Vanessa Hidary: Strong words for a good cause


PITTSFIELD — Nationally acclaimed spoken word artist Vanessa Hidary will perform on Friday, July 8, at Mr. Finn's Cabaret to support The Berkshire Eagle's Newspapers in Education program.

Hidary's work compassionately pierces the often segregated worlds of religion and race. She offers her audiences a sharp social critique wrapped in an invitation, simultaneously entertaining and thought-provoking.

Her performance, which begins at 9 p.m., will include "poems, short stories and monologues that focus on Jewish identities and women's issues," Hidary said in a recent interview. Her work poses questions about assumptions that are associated with ethnicity, religion and race.

Her current work, on the show "KALEIDOSCOPE: What Does Jewish Look Like To You?" which she developed and continues to direct, "focuses on diversity in the Jewish community, giving voice to Sephardic and Jews of color," she said.

She has appeared on HBO's "Russell Simmons Presents: Def Poetry Jam" and in the award-winning film "The Tribe." Her popular poem, "The Hebrew Mamita," went viral, garnering over half a million YouTube hits, igniting widespread discussion among Jews and non Jews alike regarding the subject of identity.

Hidary grew up in Manhattan, attended the Fiorello H. LaGuardia High School of the Arts and spent summers at her family's house in Becket, Mass., where she said she often walked to the general store.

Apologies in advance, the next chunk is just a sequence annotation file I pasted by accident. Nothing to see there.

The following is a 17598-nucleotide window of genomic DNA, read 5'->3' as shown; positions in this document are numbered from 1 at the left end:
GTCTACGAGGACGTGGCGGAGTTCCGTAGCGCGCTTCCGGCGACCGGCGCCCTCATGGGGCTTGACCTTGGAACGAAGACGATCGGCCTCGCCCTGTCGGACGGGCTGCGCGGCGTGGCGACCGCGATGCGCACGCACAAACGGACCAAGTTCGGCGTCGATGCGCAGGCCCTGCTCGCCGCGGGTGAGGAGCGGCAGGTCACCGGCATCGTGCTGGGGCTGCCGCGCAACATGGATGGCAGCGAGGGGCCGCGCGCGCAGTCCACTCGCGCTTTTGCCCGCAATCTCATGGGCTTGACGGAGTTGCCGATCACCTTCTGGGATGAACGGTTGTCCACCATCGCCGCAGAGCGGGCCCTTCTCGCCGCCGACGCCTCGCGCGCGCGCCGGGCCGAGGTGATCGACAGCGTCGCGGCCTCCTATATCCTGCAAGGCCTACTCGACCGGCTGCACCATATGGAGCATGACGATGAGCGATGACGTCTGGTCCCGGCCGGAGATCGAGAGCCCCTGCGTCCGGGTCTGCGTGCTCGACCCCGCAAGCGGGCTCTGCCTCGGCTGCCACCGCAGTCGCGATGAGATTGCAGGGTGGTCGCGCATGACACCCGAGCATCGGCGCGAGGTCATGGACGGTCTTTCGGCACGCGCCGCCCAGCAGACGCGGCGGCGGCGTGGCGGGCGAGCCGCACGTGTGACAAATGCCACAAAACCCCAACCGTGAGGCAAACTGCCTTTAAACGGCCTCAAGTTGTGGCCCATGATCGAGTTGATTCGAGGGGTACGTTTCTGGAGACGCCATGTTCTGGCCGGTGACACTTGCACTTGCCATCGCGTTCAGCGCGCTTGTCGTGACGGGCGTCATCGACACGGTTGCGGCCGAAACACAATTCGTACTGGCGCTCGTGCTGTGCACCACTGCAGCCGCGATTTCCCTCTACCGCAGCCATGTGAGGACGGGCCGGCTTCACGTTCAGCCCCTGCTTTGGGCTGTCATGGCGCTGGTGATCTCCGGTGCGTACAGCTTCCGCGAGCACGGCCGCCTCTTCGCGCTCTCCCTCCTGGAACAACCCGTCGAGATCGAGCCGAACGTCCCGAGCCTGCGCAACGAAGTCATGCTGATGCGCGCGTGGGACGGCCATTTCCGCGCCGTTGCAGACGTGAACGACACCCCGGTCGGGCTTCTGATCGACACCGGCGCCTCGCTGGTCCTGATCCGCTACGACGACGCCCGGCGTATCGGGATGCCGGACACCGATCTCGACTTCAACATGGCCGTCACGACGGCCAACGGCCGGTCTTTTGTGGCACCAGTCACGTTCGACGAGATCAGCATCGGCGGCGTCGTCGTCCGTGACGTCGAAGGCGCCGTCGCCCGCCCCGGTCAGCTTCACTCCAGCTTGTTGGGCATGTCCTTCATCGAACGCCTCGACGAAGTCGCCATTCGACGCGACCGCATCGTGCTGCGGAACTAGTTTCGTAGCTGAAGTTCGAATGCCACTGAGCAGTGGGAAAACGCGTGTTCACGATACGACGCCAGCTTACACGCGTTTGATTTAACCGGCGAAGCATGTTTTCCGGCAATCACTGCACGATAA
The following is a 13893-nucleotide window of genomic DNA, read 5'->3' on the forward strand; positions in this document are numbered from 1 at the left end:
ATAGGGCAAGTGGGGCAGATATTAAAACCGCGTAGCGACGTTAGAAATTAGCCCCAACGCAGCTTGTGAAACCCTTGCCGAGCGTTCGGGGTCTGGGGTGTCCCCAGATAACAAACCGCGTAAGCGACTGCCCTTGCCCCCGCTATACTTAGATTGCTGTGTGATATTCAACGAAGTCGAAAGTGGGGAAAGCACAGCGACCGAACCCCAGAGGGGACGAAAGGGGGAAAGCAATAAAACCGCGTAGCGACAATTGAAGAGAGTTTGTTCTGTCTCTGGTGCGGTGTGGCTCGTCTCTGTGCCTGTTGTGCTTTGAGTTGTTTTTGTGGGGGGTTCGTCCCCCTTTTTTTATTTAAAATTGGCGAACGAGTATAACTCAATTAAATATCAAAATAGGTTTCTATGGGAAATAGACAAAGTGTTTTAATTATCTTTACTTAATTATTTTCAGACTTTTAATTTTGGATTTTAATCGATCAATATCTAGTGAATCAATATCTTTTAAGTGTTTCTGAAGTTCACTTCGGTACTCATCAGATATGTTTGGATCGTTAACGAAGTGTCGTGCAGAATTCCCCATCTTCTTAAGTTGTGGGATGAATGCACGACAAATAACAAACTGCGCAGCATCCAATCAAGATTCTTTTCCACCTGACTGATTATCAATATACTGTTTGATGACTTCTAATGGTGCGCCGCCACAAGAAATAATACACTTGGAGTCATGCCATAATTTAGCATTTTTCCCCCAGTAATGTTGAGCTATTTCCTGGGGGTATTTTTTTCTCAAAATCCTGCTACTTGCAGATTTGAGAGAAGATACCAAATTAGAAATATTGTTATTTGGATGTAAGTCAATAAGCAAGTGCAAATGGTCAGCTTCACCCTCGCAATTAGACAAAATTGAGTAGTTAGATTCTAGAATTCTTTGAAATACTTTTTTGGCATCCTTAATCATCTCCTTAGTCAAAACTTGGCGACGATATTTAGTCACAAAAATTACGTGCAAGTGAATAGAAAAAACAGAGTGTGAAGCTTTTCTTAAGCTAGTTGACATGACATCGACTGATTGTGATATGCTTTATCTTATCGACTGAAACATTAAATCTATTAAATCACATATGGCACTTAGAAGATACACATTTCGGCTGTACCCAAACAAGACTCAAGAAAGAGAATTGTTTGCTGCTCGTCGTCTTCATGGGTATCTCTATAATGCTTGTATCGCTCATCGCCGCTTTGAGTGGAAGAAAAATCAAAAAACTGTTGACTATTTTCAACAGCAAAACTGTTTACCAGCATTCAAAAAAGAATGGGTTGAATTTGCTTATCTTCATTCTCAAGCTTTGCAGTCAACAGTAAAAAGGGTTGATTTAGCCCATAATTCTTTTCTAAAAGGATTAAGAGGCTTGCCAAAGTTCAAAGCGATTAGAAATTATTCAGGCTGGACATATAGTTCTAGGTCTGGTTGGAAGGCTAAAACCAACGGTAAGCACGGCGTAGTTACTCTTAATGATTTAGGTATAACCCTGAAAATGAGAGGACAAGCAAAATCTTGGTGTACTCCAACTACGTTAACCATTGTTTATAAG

In addition to her performance on Friday, she will be in the Berkshires meeting with major donors of the Jewish Federation of the Berkshires on Sunday to support that organization's philanthropy in the region.

Learn more about Hidary at


What: Vanessa Hidary "The Hebrew Mamita"

When: 9 p.m., Friday, July 8

Where: Mr. Finn's Cabaret, 36 Linden St., Pittsfield, Mass.

Cost: $10, pre-order tickets by calling 413- 496-6310 or email

Newspapers in Education is a program that provides newspapers to local classrooms and supports teachers as they incorporate the news into the curriculum. In response to program surveys:

• 94 percent of the teachers said the newspaper in the classroom increased their students knowledge of the world,

• 78 percent reported the newspapers improved their pupils' vocabulary,

• 73 percent said it helped develop comprehensive skills,

• 72 percent said it helped critical thinking skills, and

• 70 percent credited the newspaper with increasing students' interest in reading.

To learn more about Newspapers in Education, visit:


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